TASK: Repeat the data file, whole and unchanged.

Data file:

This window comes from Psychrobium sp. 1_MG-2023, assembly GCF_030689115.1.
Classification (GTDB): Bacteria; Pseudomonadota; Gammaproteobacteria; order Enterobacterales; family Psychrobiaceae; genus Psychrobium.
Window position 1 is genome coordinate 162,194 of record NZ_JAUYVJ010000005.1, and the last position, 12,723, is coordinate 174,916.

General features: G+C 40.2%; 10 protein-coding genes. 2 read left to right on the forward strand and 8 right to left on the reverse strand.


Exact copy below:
This window comes from Psychrobium sp. 1_MG-2023, assembly GCF_030689115.1.
Classification (GTDB): Bacteria; Pseudomonadota; Gammaproteobacteria; order Enterobacterales; family Psychrobiaceae; genus Psychrobium.
Window position 1 is genome coordinate 162,194 of record NZ_JAUYVJ010000005.1, and the last position, 12,723, is coordinate 174,916.

General features: G+C 40.2%; 10 protein-coding genes. 2 read left to right on the forward strand and 8 right to left on the reverse strand.